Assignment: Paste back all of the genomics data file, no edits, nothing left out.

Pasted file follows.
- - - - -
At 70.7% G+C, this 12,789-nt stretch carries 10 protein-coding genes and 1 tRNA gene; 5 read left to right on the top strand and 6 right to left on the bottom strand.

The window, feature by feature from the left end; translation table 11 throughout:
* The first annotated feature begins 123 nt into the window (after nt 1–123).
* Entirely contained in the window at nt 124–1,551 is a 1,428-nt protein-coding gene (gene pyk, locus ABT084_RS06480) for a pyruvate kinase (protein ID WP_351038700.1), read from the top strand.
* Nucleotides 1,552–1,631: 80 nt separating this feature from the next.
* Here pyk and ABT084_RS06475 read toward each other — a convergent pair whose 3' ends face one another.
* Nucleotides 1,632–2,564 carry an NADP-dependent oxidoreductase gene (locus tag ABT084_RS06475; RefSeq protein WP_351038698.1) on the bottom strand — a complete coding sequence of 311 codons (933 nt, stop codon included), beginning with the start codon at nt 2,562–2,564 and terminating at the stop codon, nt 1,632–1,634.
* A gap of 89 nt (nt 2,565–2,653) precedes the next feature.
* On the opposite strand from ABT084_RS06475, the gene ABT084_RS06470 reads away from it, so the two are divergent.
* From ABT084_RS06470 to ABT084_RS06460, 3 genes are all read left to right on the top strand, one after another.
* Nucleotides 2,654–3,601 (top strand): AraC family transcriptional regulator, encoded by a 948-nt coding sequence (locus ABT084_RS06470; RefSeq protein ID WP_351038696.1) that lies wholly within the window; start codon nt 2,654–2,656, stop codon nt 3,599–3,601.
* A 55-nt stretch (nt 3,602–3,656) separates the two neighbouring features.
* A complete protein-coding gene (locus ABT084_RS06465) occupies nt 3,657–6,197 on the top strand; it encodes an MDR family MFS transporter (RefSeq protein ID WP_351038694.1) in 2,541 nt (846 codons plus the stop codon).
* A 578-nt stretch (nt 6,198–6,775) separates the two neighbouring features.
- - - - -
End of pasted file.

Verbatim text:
At 70.7% G+C, this 12,789-nt stretch carries 10 protein-coding genes and 1 tRNA gene; 5 read left to right on the top strand and 6 right to left on the bottom strand.

The window, feature by feature from the left end; translation table 11 throughout:
* The first annotated feature begins 123 nt into the window (after nt 1–123).
* Entirely contained in the window at nt 124–1,551 is a 1,428-nt protein-coding gene (gene pyk, locus ABT084_RS06480) for a pyruvate kinase (protein ID WP_351038700.1), read from the top strand.
* Nucleotides 1,552–1,631: 80 nt separating this feature from the next.
* Here pyk and ABT084_RS06475 read toward each other — a convergent pair whose 3' ends face one another.
* Nucleotides 1,632–2,564 carry an NADP-dependent oxidoreductase gene (locus tag ABT084_RS06475; RefSeq protein WP_351038698.1) on the bottom strand — a complete coding sequence of 311 codons (933 nt, stop codon included), beginning with the start codon at nt 2,562–2,564 and terminating at the stop codon, nt 1,632–1,634.
* A gap of 89 nt (nt 2,565–2,653) precedes the next feature.
* On the opposite strand from ABT084_RS06475, the gene ABT084_RS06470 reads away from it, so the two are divergent.
* From ABT084_RS06470 to ABT084_RS06460, 3 genes are all read left to right on the top strand, one after another.
* Nucleotides 2,654–3,601 (top strand): AraC family transcriptional regulator, encoded by a 948-nt coding sequence (locus ABT084_RS06470; RefSeq protein ID WP_351038696.1) that lies wholly within the window; start codon nt 2,654–2,656, stop codon nt 3,599–3,601.
* A 55-nt stretch (nt 3,602–3,656) separates the two neighbouring features.
* A complete protein-coding gene (locus ABT084_RS06465) occupies nt 3,657–6,197 on the top strand; it encodes an MDR family MFS transporter (RefSeq protein ID WP_351038694.1) in 2,541 nt (846 codons plus the stop codon).
* A 578-nt stretch (nt 6,198–6,775) separates the two neighbouring features.